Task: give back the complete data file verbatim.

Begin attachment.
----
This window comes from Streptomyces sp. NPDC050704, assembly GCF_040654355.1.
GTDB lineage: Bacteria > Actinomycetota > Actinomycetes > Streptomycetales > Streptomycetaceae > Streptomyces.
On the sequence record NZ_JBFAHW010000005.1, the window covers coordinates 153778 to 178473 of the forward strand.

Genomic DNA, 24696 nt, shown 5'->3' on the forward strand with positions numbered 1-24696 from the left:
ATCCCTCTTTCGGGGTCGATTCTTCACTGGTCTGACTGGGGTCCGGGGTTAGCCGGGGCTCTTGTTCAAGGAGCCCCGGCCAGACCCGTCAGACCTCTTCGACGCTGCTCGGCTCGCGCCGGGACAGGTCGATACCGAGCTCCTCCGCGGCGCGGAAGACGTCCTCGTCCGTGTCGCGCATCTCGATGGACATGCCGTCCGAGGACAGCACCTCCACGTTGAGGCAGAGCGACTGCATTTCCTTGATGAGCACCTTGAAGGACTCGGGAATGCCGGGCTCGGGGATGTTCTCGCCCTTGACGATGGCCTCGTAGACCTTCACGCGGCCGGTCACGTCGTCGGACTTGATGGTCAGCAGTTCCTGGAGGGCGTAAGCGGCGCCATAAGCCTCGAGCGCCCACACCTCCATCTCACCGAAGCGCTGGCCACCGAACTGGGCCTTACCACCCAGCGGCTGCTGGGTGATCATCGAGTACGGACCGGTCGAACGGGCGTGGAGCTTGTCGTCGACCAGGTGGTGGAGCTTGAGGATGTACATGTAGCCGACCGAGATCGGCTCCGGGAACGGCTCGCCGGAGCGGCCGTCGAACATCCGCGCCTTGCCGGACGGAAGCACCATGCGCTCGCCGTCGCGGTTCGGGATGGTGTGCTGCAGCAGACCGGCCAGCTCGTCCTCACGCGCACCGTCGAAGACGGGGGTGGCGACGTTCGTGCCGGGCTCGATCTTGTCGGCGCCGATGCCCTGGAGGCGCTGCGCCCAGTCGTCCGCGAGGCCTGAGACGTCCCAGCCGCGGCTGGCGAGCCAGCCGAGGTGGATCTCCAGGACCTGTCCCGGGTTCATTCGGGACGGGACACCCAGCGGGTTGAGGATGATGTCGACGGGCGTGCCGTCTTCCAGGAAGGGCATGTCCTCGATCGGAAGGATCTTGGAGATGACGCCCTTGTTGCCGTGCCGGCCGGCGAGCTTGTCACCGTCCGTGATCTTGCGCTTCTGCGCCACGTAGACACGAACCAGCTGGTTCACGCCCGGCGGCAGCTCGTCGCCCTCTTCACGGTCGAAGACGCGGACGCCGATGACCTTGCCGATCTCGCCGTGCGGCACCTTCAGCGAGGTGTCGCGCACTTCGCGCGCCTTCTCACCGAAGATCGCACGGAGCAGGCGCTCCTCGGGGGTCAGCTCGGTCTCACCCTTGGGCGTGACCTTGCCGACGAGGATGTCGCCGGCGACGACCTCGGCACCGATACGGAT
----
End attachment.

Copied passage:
This window comes from Streptomyces sp. NPDC050704, assembly GCF_040654355.1.
GTDB lineage: Bacteria > Actinomycetota > Actinomycetes > Streptomycetales > Streptomycetaceae > Streptomyces.
On the sequence record NZ_JBFAHW010000005.1, the window covers coordinates 153778 to 178473 of the forward strand.

Genomic DNA, 24696 nt, shown 5'->3' on the forward strand with positions numbered 1-24696 from the left:
ATCCCTCTTTCGGGGTCGATTCTTCACTGGTCTGACTGGGGTCCGGGGTTAGCCGGGGCTCTTGTTCAAGGAGCCCCGGCCAGACCCGTCAGACCTCTTCGACGCTGCTCGGCTCGCGCCGGGACAGGTCGATACCGAGCTCCTCCGCGGCGCGGAAGACGTCCTCGTCCGTGTCGCGCATCTCGATGGACATGCCGTCCGAGGACAGCACCTCCACGTTGAGGCAGAGCGACTGCATTTCCTTGATGAGCACCTTGAAGGACTCGGGAATGCCGGGCTCGGGGATGTTCTCGCCCTTGACGATGGCCTCGTAGACCTTCACGCGGCCGGTCACGTCGTCGGACTTGATGGTCAGCAGTTCCTGGAGGGCGTAAGCGGCGCCATAAGCCTCGAGCGCCCACACCTCCATCTCACCGAAGCGCTGGCCACCGAACTGGGCCTTACCACCCAGCGGCTGCTGGGTGATCATCGAGTACGGACCGGTCGAACGGGCGTGGAGCTTGTCGTCGACCAGGTGGTGGAGCTTGAGGATGTACATGTAGCCGACCGAGATCGGCTCCGGGAACGGCTCGCCGGAGCGGCCGTCGAACATCCGCGCCTTGCCGGACGGAAGCACCATGCGCTCGCCGTCGCGGTTCGGGATGGTGTGCTGCAGCAGACCGGCCAGCTCGTCCTCACGCGCACCGTCGAAGACGGGGGTGGCGACGTTCGTGCCGGGCTCGATCTTGTCGGCGCCGATGCCCTGGAGGCGCTGCGCCCAGTCGTCCGCGAGGCCTGAGACGTCCCAGCCGCGGCTGGCGAGCCAGCCGAGGTGGATCTCCAGGACCTGTCCCGGGTTCATTCGGGACGGGACACCCAGCGGGTTGAGGATGATGTCGACGGGCGTGCCGTCTTCCAGGAAGGGCATGTCCTCGATCGGAAGGATCTTGGAGATGACGCCCTTGTTGCCGTGCCGGCCGGCGAGCTTGTCACCGTCCGTGATCTTGCGCTTCTGCGCCACGTAGACACGAACCAGCTGGTTCACGCCCGGCGGCAGCTCGTCGCCCTCTTCACGGTCGAAGACGCGGACGCCGATGACCTTGCCGATCTCGCCGTGCGGCACCTTCAGCGAGGTGTCGCGCACTTCGCGCGCCTTCTCACCGAAGATCGCACGGAGCAGGCGCTCCTCGGGGGTCAGCTCGGTCTCACCCTTGGGCGTGACCTTGCCGACGAGGATGTCGCCGGCGACGACCTCGGCACCGATACGGAT